I've always believed that both sides of the political spectrum mirror each other, that you will find similar degrees of emotion and objectivity at all levels of liberalism and conservatism. Consequently, I would be tempted to dismiss the compilation of Malkin's experiences as the kind of stuff that happens only to pundits (on both sides). That is, if I hadn't been there too (and I'm not a political pundit, only a fiction-writing blogger). My own experience is that Malkin is right; yes, extremists exist on the conservative side of the political spectrum, but they aren't given nearly the lee-way (by their own party or American culture) as extremists on the liberal side (my apologies to Barak Obama and Christopher Hitchens).
There is a particular mind-set that I have encountered on both the left and the right. The difference is that when I meet it on the left, I encounter no shame, no self-awareness, no ambiguities, no qualifiers, no self-policing. I call the mind-set FEVERS.
F: Fix the opposition. In the feverish mind-set, people are never educated or converted or persuaded. They are fixed. Something is wrong with them. They aren't just different or human or free agents or imperfect. They are broken; their broken state is often due to one cause. If that one cause (culture, family, economics, lifestyle, George Bush) is removed, chucked out, dismantled, undermined (the feverish are very destructive), the broken ones will become perfect, happy (and just like the people doing the fixin').
E: Everyone dies. The feverish mind-set is usually doom-laden. The world is ending! Everything stinks!It is invariably an apocalyptic view of the future.
V: Villain! There must be a villain! (Replete with twirling mustache.) The villain is inevitably compared to Hitler. He or she is evil, one-dimensional. And there is always a conspiracy involved.
E: Edenic past. There must have been a time before the villain came along when life was perfect, pastoral, wonderful. Feverish mentalities dwell incessantly on that supposed past. They rarely enjoy progress. Show them our modern age; they don't see the lack of slavery, rights for women, cheap transportation, dental care, improved education, religious freedom, antibiotics. They see nuclear weapons, urban sprawl (don't you just love it?), no prayer in school, troops over sea, corporate chicanery. They think living without dental care is worth taking everyone back to the nineteenth century (they are wrong). If they are really extreme, they think our ancestors should have remained hunters/gatherers.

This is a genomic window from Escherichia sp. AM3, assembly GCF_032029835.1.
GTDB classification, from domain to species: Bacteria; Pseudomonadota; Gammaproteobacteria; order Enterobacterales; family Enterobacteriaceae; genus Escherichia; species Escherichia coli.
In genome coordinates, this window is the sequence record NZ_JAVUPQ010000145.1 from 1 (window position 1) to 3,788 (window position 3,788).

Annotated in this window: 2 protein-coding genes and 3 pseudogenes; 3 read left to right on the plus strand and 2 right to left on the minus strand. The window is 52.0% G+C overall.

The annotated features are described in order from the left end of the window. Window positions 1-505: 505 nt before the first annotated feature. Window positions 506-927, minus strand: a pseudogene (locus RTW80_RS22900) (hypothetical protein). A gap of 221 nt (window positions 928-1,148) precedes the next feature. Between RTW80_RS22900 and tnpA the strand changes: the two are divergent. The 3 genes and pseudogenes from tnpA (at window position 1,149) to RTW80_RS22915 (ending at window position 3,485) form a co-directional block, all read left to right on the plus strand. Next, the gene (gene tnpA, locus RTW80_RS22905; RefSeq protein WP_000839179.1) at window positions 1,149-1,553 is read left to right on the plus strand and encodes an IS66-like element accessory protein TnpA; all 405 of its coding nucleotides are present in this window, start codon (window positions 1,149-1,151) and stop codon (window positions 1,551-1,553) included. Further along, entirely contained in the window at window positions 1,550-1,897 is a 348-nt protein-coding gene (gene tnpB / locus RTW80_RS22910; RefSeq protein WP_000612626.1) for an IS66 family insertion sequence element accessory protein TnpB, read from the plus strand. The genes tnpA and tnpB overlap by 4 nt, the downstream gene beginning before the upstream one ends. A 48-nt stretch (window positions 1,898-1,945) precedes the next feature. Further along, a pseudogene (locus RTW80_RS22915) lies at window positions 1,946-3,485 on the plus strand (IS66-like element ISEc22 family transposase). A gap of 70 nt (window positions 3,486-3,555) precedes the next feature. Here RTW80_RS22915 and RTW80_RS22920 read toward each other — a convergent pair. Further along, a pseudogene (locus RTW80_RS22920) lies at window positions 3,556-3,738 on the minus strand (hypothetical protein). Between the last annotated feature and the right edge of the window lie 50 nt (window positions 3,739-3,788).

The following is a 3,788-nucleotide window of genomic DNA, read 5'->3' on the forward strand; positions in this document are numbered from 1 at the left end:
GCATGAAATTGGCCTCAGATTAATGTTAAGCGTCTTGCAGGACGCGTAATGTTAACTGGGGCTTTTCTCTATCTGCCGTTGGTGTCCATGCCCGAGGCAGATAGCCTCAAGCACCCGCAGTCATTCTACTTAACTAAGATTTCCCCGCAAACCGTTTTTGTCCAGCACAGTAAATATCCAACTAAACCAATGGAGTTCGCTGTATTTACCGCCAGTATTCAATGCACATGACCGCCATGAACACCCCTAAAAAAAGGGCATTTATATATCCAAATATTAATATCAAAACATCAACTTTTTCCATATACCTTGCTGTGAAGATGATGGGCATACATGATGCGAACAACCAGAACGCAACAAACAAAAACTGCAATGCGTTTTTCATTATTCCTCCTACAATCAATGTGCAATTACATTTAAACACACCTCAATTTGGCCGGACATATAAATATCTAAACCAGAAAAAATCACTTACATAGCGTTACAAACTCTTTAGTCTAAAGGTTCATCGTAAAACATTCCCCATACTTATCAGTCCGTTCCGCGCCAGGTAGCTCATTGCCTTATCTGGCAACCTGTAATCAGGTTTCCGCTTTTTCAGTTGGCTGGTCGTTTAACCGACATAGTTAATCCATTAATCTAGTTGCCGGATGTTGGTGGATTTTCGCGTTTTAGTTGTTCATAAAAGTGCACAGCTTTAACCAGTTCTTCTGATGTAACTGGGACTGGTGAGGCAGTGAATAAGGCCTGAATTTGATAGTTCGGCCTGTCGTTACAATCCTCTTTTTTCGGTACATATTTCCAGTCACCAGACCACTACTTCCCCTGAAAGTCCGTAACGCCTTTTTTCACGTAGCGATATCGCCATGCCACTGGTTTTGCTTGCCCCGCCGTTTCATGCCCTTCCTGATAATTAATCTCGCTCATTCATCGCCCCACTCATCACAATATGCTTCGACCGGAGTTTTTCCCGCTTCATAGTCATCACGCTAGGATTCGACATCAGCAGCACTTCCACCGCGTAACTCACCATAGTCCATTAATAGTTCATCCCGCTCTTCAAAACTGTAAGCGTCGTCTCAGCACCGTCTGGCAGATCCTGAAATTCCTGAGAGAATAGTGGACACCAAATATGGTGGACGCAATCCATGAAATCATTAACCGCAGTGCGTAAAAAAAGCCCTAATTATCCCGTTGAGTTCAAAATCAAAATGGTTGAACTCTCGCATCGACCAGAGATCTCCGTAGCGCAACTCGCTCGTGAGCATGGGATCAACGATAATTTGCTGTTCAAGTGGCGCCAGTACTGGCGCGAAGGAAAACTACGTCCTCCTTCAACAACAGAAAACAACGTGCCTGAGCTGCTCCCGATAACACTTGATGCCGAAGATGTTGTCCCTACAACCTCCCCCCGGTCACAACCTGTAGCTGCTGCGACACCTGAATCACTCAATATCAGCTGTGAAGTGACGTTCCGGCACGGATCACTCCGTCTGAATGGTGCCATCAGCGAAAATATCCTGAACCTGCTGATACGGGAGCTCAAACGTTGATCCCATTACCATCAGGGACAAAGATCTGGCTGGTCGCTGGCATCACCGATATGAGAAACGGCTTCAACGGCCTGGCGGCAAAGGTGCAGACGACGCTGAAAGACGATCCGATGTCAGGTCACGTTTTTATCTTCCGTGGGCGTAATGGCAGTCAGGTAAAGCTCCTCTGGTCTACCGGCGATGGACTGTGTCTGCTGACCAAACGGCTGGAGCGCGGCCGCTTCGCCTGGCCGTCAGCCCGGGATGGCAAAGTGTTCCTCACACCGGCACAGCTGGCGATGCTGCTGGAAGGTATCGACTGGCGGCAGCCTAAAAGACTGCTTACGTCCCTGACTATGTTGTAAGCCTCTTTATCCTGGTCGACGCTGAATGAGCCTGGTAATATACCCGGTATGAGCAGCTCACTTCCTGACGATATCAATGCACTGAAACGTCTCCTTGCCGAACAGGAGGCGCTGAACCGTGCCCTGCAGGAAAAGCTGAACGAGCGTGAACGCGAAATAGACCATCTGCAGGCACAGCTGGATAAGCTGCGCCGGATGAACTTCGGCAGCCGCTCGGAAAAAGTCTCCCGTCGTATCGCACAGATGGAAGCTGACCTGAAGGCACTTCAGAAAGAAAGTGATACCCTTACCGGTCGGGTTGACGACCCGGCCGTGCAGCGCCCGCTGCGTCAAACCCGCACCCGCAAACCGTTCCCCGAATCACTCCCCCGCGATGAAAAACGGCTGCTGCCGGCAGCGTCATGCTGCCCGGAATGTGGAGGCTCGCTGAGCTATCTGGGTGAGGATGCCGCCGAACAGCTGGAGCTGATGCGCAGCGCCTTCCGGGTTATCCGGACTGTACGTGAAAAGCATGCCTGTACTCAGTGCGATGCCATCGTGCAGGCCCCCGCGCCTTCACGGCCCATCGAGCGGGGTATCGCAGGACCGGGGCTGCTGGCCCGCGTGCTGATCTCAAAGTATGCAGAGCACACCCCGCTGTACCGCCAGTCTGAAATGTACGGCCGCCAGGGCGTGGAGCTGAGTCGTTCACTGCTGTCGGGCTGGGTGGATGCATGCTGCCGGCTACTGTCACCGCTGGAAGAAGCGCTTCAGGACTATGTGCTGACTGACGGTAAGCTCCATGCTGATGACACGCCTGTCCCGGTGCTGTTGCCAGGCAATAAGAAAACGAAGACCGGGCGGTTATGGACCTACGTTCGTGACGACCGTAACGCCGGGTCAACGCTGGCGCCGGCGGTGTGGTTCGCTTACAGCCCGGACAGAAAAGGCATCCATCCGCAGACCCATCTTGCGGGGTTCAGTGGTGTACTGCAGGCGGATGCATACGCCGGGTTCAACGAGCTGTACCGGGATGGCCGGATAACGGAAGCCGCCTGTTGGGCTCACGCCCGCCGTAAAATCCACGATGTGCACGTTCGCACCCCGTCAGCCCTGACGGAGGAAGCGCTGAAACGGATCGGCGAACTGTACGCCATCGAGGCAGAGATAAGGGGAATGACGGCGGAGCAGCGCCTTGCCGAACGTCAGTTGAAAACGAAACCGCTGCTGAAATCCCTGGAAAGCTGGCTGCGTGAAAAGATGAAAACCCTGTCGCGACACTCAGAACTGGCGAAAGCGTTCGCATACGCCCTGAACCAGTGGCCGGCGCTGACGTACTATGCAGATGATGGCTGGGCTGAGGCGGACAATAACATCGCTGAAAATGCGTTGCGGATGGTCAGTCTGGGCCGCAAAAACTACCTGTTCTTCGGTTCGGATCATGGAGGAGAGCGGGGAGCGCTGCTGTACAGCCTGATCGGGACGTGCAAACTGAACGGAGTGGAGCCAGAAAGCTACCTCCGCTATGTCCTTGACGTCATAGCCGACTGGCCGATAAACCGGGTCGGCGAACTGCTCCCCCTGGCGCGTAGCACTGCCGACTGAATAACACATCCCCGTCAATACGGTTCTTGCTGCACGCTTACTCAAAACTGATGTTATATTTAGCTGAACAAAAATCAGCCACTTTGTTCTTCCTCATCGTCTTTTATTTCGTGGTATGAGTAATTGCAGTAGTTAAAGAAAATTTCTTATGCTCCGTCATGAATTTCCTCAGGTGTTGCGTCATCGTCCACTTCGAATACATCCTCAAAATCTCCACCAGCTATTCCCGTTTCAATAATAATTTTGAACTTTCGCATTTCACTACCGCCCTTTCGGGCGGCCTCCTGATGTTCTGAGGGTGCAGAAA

R: Right-brained literalism. This is the really odd thing about the feverish mindset. The fevered do not like objective historical evidence which they say is just the dominant capitalist culture (or the dominant liberal media) trying to brainwash us. They prefer warm fuzzy, gushy sentiments. Or angry epithets. They dislike science. BUT they aren't right-brained enough to go the Joseph Campbell, Star Wars route. They don't really like theology or even art (both of which require a degree of discipline and self-awareness). Everything is power-related, personal, relevant. Events have obvious causes and effects and contain literal (usually power-related) definitions. And everything--everything!--can be blamed on someone/something.
S: Self-righteous. Now, everyone is self-righteous to a degree. I'm sure I come across as a bit self-righteous myself. If people didn't think they were right about stuff (and weren't willing to defend that rightness), life would be pretty boring. The difference between ordinary self-righteousness and feverish self-righteousness is that feverish self-righteous will go on and on (and on and on) about how bigoted and close-minded the other side is and then turn around and, in the same breath, make truly bigoted, violent and horrible remarks about, say, Bush's cabinet, Michelle Malkin, Christians. I've been there. I've heard it. It is weird beyond belief. It is almost as if they honestly think that just saying, "I'm open-minded" is the same thing as being open-minded. For those of us with standards (against which we apply ourselves as much as others), open-mindedness is a behavior, not a self-proclaimed label.
As I've said, I've encountered this mind-set on both sides of the political spectrum. I've also encountered elements of FEVERS. Many people fit one of my descriptions, and many people would defend the F,E,V,E,R or S. However, as I've said, I've encountered the feverish mind-set in its purest form (no hesitation, no "well, okay, maybe I'm going too far") and in its entirety on the left. And I think it is the reason why, despite the many mistakes Bush has made, the Democratic Party still doesn't seem to have a chance in 2008. There are many objective, thoughtful, intelligently passionate Democrats. But it's hard to hear them amongst all the hate-mongering.